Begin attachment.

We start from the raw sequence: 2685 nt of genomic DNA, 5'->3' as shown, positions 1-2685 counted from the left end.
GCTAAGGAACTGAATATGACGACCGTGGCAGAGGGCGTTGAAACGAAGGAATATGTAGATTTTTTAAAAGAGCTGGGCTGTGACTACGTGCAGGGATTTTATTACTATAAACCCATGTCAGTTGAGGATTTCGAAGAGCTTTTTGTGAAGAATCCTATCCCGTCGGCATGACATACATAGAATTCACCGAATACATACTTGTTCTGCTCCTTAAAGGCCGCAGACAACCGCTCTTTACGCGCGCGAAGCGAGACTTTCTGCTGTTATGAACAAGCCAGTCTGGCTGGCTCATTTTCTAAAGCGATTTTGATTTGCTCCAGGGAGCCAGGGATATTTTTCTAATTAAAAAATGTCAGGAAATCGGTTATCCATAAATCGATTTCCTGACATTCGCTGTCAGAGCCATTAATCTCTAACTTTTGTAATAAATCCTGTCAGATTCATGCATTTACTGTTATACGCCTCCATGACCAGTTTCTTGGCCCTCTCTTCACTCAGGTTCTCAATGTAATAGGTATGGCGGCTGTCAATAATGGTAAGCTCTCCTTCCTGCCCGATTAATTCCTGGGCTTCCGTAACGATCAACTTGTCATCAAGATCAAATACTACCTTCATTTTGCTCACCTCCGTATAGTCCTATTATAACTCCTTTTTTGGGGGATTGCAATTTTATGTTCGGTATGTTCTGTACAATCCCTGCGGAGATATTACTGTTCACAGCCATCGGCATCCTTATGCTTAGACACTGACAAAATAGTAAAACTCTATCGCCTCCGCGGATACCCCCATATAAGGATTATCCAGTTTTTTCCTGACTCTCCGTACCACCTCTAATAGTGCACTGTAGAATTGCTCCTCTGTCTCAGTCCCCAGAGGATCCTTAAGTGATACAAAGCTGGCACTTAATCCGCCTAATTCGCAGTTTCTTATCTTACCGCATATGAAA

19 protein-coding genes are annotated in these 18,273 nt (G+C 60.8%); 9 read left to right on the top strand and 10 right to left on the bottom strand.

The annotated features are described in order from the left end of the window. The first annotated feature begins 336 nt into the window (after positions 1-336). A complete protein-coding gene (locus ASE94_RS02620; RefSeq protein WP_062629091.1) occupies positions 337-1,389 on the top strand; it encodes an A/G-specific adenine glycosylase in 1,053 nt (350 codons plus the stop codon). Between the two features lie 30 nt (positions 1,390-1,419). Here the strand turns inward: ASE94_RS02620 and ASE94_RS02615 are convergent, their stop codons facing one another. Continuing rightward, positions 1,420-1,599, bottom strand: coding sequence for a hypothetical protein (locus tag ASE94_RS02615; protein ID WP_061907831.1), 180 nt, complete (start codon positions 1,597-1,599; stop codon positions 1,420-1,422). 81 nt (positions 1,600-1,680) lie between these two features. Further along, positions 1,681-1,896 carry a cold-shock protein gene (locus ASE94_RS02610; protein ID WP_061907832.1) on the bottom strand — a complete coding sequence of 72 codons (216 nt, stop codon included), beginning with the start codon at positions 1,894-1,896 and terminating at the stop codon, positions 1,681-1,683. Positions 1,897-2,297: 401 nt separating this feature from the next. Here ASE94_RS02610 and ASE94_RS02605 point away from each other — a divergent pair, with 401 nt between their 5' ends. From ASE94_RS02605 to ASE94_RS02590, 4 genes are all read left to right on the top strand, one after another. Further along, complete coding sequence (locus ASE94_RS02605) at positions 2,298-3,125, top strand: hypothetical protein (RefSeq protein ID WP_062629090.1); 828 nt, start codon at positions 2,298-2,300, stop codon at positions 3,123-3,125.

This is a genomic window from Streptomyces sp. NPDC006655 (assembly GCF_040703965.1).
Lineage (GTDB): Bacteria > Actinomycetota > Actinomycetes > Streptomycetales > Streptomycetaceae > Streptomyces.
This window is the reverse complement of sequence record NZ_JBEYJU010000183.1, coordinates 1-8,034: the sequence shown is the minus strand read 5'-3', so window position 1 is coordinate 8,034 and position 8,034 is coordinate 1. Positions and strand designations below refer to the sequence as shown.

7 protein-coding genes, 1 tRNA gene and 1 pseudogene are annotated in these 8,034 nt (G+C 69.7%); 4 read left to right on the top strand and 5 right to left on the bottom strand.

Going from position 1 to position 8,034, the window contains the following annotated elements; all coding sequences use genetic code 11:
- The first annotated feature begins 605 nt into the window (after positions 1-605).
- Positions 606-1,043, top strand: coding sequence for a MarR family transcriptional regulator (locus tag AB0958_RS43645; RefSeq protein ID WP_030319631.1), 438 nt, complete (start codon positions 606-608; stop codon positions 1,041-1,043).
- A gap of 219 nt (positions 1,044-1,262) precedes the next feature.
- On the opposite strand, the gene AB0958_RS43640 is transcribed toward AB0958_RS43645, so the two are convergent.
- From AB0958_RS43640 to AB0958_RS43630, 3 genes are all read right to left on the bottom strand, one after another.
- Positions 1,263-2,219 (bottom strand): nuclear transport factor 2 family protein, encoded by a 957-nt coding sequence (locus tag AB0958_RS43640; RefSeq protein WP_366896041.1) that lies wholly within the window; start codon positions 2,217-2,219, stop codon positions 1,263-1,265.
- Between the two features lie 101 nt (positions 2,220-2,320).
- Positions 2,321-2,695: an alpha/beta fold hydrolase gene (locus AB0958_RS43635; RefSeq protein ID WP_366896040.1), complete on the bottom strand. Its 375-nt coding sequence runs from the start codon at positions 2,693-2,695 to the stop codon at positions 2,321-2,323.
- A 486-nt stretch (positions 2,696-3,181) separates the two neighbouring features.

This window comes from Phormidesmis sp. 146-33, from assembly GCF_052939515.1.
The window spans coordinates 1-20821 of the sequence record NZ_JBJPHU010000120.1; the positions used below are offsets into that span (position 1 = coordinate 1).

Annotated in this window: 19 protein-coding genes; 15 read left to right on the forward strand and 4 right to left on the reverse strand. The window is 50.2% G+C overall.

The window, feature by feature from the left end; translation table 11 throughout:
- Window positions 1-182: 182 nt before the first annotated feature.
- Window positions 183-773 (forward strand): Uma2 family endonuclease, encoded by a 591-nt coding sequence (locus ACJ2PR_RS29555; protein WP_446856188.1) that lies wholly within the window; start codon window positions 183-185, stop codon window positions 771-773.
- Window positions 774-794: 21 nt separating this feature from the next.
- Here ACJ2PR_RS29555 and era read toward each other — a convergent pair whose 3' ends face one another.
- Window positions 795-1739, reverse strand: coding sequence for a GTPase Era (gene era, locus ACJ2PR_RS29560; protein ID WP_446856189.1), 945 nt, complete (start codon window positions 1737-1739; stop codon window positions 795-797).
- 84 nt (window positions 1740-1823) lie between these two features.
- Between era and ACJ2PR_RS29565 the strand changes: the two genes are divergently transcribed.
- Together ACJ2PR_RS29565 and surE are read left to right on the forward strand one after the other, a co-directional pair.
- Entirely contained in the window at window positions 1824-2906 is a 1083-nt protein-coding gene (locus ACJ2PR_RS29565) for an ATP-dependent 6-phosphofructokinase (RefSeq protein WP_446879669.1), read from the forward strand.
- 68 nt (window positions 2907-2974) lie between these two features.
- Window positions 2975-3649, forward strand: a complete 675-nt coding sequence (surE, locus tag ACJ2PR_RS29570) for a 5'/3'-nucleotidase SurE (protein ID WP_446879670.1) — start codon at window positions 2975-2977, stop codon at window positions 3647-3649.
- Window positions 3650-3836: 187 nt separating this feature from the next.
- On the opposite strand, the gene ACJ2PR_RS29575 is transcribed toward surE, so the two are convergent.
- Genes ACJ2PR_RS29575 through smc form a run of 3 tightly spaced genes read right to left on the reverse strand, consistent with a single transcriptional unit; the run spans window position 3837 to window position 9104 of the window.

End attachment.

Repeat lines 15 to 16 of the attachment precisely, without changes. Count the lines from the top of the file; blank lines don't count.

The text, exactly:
- Positions 1,263-2,219 (bottom strand): nuclear transport factor 2 family protein, encoded by a 957-nt coding sequence (locus tag AB0958_RS43640; RefSeq protein WP_366896041.1) that lies wholly within the window; start codon positions 2,217-2,219, stop codon positions 1,263-1,265.
- Between the two features lie 101 nt (positions 2,220-2,320).